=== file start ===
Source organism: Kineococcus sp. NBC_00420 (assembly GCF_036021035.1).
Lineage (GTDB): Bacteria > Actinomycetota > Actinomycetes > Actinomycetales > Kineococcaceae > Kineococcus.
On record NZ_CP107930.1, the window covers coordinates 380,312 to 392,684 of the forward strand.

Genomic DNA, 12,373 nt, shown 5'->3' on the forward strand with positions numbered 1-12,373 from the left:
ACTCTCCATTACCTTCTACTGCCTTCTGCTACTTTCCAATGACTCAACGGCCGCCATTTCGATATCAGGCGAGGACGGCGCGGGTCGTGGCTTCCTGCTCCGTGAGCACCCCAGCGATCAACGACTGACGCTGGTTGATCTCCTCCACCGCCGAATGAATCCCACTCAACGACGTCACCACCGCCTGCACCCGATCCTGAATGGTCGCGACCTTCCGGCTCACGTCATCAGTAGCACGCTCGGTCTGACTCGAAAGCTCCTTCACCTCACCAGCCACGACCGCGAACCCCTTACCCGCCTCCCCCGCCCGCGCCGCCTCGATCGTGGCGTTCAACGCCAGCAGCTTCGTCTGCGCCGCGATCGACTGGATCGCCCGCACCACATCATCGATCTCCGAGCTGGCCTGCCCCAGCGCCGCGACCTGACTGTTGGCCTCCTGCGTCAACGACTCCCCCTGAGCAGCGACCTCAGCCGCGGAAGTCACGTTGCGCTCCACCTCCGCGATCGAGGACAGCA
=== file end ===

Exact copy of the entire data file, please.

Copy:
Source organism: Kineococcus sp. NBC_00420 (assembly GCF_036021035.1).
Lineage (GTDB): Bacteria > Actinomycetota > Actinomycetes > Actinomycetales > Kineococcaceae > Kineococcus.
On record NZ_CP107930.1, the window covers coordinates 380,312 to 392,684 of the forward strand.

Genomic DNA, 12,373 nt, shown 5'->3' on the forward strand with positions numbered 1-12,373 from the left:
ACTCTCCATTACCTTCTACTGCCTTCTGCTACTTTCCAATGACTCAACGGCCGCCATTTCGATATCAGGCGAGGACGGCGCGGGTCGTGGCTTCCTGCTCCGTGAGCACCCCAGCGATCAACGACTGACGCTGGTTGATCTCCTCCACCGCCGAATGAATCCCACTCAACGACGTCACCACCGCCTGCACCCGATCCTGAATGGTCGCGACCTTCCGGCTCACGTCATCAGTAGCACGCTCGGTCTGACTCGAAAGCTCCTTCACCTCACCAGCCACGACCGCGAACCCCTTACCCGCCTCCCCCGCCCGCGCCGCCTCGATCGTGGCGTTCAACGCCAGCAGCTTCGTCTGCGCCGCGATCGACTGGATCGCCCGCACCACATCATCGATCTCCGAGCTGGCCTGCCCCAGCGCCGCGACCTGACTGTTGGCCTCCTGCGTCAACGACTCCCCCTGAGCAGCGACCTCAGCCGCGGAAGTCACGTTGCGCTCCACCTCCGCGATCGAGGACAGCA